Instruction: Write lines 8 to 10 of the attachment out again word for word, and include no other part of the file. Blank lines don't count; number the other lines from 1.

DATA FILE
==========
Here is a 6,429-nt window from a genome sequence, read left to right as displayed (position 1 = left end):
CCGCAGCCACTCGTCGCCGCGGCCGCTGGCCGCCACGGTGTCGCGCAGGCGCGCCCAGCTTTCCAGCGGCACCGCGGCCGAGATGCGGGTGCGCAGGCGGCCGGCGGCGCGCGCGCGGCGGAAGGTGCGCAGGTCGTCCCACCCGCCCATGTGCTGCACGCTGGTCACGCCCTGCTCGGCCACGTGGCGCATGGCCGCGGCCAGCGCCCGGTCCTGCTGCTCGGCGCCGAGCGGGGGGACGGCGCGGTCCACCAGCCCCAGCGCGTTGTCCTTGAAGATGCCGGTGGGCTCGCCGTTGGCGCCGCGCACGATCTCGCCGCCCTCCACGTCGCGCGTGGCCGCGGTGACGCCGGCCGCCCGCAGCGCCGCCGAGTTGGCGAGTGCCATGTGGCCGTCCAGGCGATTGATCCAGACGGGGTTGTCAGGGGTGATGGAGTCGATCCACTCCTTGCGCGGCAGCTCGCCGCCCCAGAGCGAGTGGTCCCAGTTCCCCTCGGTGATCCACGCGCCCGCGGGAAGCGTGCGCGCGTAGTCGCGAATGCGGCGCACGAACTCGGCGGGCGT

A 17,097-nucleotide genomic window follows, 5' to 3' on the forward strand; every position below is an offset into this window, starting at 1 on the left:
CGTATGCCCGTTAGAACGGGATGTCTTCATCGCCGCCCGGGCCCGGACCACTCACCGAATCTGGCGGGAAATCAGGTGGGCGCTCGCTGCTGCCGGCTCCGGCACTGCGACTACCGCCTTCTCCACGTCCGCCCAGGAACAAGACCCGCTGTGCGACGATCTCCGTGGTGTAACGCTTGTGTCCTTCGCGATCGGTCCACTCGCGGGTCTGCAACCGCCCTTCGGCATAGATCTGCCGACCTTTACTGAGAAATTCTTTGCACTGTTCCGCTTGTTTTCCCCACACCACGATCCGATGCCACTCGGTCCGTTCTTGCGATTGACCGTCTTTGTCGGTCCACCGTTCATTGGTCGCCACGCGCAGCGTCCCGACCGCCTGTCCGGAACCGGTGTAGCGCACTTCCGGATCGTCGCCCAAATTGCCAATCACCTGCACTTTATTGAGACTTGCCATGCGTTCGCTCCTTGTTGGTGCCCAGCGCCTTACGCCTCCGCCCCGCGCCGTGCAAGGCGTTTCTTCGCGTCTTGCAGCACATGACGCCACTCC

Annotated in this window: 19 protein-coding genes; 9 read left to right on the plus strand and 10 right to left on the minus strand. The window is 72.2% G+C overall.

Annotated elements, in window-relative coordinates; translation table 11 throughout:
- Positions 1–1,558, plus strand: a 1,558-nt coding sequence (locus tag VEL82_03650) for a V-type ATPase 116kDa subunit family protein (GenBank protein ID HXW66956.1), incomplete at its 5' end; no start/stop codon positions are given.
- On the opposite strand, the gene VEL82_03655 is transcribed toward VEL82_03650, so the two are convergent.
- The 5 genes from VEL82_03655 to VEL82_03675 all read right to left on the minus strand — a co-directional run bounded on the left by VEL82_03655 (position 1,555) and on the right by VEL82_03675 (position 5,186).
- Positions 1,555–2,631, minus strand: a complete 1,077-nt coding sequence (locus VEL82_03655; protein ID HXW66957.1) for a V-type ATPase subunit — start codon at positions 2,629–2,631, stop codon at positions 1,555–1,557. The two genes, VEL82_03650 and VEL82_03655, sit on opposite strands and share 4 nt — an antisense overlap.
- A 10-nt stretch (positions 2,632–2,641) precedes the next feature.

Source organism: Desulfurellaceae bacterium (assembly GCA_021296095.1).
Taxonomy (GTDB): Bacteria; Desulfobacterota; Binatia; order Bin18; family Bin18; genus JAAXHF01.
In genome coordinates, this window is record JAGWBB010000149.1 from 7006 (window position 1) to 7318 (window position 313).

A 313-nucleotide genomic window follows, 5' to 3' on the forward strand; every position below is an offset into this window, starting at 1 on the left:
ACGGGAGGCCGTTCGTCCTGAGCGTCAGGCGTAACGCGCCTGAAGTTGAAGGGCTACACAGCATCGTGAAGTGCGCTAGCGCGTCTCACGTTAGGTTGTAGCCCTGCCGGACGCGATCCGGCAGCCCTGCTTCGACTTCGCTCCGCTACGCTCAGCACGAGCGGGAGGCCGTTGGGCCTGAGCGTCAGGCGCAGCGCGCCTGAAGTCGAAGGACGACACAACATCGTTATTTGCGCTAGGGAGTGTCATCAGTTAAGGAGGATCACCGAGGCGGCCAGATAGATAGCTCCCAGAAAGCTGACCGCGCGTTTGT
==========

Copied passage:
- On the opposite strand, the gene VEL82_03655 is transcribed toward VEL82_03650, so the two are convergent.
- The 5 genes from VEL82_03655 to VEL82_03675 all read right to left on the minus strand — a co-directional run bounded on the left by VEL82_03655 (position 1,555) and on the right by VEL82_03675 (position 5,186).
- Positions 1,555–2,631, minus strand: a complete 1,077-nt coding sequence (locus VEL82_03655; protein ID HXW66957.1) for a V-type ATPase subunit — start codon at positions 2,629–2,631, stop codon at positions 1,555–1,557. The two genes, VEL82_03650 and VEL82_03655, sit on opposite strands and share 4 nt — an antisense overlap.